A couple of nothings from the Post Editor's journal. (Not everybody is profound.)
Dressed to the Teeth
For some reason, I've been thinking today about...dentures. (If you don't know why that is, you haven't been on Twitter1. I can't remember when I first learned that humans could have wearable false teeth.
My mother told me about my first encounter with dentures, on this wise:
My sister and I were preschoolers. One fine day, we rode over to my grandmother Babe's house, as we did almost every day. As usual, we scrambled up her back steps, opened the never-locked door, and burst into the tiny house, full of fun things to know and tell. We found Babe standing before her bathroom sink, with the door open. She was brushing her teeth.
Said teeth were in her hand, not her mouth.
According to my mom, Babe was mortified. She thought she'd just traumatised two infants. Not to worry, my mom assured her later. The sole topic of conversation on the ride home was how only our beloved Babe could think of something so utterly cool as to have *removable* teeth. And where could we obtain this practical item?
My other grandmother had false teeth, too. We knew this because, a few years later, she removed hers at the breakfast table, placing them decorously on a napkin. My mother tried to pretend she hadn't seen this.
My grandfather gave the game away. 'Murry-Emma!' he bellowed. 'Put yore teeth back in! We have comp'ny!'
My grandmother shouted back, 'I cain't! Them mail-order teeth don't fit right! I'm sendin' 'em back!'
I hasten to add that my grandparents were not belligerent people: they were just very hard of hearing. We giggled until we almost feel off our piano-bench perches at the farm's giant dining table. Once again: only our grandparents could be so...original.
My mom's younger brother didn't have any teeth at all when he was older. A stoic who did not believe in dentists, he simply let them all fall out. He lived happily ever after with toughened gums. I come of hardy, but peculiar, stock.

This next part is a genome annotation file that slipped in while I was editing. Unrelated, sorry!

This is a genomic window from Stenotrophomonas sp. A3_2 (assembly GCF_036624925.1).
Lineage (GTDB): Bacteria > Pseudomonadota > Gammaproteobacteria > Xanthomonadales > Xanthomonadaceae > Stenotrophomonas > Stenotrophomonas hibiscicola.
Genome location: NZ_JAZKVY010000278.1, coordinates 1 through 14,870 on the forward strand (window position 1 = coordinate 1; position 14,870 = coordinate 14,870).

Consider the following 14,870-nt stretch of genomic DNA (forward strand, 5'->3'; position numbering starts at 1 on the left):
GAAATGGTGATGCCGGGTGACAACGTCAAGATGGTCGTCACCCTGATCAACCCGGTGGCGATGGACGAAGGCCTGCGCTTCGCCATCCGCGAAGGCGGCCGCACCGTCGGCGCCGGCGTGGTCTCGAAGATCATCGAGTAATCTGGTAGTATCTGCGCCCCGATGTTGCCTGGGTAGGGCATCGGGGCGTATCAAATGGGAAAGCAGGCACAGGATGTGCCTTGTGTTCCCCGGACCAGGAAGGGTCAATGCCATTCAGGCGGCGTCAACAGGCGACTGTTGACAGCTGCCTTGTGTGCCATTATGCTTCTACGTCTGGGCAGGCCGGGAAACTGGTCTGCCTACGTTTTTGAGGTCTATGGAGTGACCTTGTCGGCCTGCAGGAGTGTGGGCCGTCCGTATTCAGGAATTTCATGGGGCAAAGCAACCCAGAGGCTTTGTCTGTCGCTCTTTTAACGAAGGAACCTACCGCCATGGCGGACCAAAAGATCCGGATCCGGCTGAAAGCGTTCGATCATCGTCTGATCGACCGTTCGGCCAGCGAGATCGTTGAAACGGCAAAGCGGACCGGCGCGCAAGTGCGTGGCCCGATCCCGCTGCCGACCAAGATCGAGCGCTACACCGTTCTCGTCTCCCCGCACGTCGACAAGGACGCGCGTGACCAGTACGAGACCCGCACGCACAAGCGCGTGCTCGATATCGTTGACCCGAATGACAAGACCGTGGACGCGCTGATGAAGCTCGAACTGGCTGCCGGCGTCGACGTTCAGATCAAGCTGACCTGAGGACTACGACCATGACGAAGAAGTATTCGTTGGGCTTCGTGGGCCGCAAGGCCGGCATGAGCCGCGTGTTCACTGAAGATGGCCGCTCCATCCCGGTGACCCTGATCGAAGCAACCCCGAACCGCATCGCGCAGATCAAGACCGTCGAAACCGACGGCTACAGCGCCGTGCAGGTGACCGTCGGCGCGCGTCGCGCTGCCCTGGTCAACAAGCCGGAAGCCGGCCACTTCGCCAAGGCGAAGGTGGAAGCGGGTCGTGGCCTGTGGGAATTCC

In the early 1960s, there were a lot of TV adverts for denture adhesive. Attractive older actors touted their cream of choice. People in the US are aware of the brand names, even if they don't use the product. Which will explain the jokes you're seeing on Twitter about Mr Trump needing some Poligrip.
I still have most of my teeth, thanks to the best dentist in North America. He practices from a historic house he owns on the hilly main street of a tiny town on the Allegheny River a couple of miles from the Hoggett farm. My sister's known him for 40 years. The Doc is determined to keep my teeth in my mouth with spit and bailing wire. They're crooked, they're uneven, and they are textbook demonstrations of the joys of the Appalachian overbite. But they work.
I'm glad: I'm not a gazillionaire with huge resources who can afford the very best artificial teeth. And I can say 'United States' with them.
Historical note: Mr Trump is not the first denture-wearing president. That would be George Washington. And no, his teeth weren't wooden. He had a set made of hippopotamus ivory, and some human teeth, too. (See the great Guide Entry on Waterloo Teeth.)
On the Vanity of Earthly Science
The advert on the top of my page says, '
'Rapid Release Gels: have laser-drilled holes that release medicine fast.'
O tempora, o mores. This is why we have technology and civilisation, people: so that a pharmaceutical company can use lasers to drill holes in an analgesic.
Here endeth the lesson.